New analysis supports urgent need for policy reform to limit school exclusions in England after COVID-19 | University of Oxford

New analysis supports urgent need for policy reform to limit school exclusions in England after COVID-19

5 October 2020

The multi-disciplinary Excluded Lives Research Team, led by Professor Harry Daniels and Associate Professor Ian Thompson from the University of Oxford, has today (5/10/2020), launched three new reports with recommendations to prevent school exclusions in England in the context of COVID-19 and beyond.

Dr Hilary Emery, the Knowledge Exchange lead for Excluded Lives, said that: “There is a need for a strategic approach to policy-making that will ameliorate the long-term impact of COVID-19 on the lives and education of young people, rather than a proliferation of guidance to get ‘back to where we were.”

Ian Thompson, Associate Professor of Education at Oxford added: “The risk is that exclusions of all kinds will increase if the infrastructure and culture of schooling in England that emerges is one that emphasises high performance, zero tolerance and funding limitations rather than wellbeing, attainment, attendance and safeguarding.”

The reports state that in order to mitigate exclusion risks, deliver the DfE’s four pillars of attainment, attendance, safeguarding and wellbeing, foster inclusion, and meet the requirements of the 2010 Equality Act policies need to: Foster a nuanced understanding of vulnerability; recognise and promote wellbeing as fundamental for all children and young people; and, identify and resolve policy and practice contradictions.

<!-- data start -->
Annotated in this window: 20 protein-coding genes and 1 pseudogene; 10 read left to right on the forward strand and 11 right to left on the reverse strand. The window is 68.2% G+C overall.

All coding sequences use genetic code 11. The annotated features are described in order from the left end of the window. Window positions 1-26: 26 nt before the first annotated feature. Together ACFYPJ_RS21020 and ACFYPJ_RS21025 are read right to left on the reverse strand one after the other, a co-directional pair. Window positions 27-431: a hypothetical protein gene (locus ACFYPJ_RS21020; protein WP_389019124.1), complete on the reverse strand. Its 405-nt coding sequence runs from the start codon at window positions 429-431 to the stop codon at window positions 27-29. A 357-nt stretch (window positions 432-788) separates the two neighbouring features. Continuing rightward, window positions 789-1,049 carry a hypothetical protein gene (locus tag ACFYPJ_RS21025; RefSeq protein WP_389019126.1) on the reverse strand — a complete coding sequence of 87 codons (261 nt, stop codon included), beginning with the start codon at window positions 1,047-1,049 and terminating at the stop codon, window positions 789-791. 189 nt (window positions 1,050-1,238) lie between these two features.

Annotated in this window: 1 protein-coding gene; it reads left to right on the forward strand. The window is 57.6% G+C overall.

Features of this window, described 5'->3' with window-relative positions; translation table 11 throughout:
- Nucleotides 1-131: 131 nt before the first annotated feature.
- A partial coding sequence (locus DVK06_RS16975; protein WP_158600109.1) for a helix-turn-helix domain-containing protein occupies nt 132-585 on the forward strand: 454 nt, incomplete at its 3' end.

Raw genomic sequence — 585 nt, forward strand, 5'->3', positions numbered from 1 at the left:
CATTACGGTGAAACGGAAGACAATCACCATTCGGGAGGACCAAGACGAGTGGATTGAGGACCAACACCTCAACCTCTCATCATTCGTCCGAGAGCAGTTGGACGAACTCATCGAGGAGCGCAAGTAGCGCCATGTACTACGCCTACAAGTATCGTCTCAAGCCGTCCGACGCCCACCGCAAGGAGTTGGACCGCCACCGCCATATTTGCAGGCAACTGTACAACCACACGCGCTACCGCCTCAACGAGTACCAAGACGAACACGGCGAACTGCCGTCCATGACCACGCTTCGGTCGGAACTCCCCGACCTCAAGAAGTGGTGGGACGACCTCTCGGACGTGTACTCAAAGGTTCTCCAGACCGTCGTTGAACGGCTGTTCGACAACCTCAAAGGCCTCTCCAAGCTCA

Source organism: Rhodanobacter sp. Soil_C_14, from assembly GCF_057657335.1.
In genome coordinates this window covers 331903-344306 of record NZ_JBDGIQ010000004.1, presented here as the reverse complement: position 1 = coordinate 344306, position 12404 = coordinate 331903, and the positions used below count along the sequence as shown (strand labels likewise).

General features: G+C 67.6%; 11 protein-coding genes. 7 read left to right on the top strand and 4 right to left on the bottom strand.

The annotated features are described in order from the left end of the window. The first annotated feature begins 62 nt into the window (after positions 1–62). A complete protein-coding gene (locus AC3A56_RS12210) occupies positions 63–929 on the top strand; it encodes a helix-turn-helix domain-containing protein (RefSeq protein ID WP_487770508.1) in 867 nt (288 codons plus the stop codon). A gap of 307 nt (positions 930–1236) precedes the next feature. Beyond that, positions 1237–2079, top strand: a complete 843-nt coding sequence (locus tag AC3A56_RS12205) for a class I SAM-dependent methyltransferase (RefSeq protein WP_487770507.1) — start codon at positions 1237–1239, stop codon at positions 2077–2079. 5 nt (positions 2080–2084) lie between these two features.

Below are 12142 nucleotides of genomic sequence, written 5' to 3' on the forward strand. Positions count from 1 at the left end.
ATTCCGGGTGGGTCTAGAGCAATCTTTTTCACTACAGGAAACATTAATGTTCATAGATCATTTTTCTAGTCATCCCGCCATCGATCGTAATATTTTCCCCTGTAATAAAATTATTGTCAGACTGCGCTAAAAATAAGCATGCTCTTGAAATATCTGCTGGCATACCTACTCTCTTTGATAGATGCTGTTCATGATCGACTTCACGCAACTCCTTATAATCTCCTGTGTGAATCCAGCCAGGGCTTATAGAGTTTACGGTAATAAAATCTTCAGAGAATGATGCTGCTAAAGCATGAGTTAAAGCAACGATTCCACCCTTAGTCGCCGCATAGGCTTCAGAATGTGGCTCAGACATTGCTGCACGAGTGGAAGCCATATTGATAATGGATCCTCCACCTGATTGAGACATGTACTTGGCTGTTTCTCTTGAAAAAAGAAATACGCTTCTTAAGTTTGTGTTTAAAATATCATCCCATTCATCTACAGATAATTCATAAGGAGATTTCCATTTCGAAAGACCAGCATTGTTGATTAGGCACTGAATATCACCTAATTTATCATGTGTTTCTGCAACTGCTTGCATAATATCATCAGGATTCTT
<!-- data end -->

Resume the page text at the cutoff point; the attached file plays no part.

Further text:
A nuanced understanding of vulnerability would recognise the diversity of children and young people including those whose pre-existing vulnerabilities have been overlaid with COVID-19, those who have become vulnerable due to COVID-19, and embraces the risk factors and children and young people’s views on their needs moving from a focus on vulnerable children and young people to focusing on vulnerable contexts. This can be supported through:

  • Engaging with children and young people using a Children’s Rights based approach.
  • Learning from the positive benefits for some children of COVID-19 schooling identifying implications for teaching and learning and the factors affecting sustainability.
  • Producing granular, live data at both local and national levels to monitor the movement of policy into practice including attendance across all types of settings, absences and exclusions.

Recognising and promoting wellbeing as fundamental for all children and young people would enable them to attend consistently, engage with learning to catch up and attain; and ensure continued safeguarding, including mitigating the risks of exploitation. Policies need to foster long term, strategic approaches which:

  • Communicate the principles and practice implications of the DfE pillars in accessible, consistent and sustained ways across government departments, Local Authorities, Multi Academy Trusts, educational settings including all professions working with children and young people, schools and communities.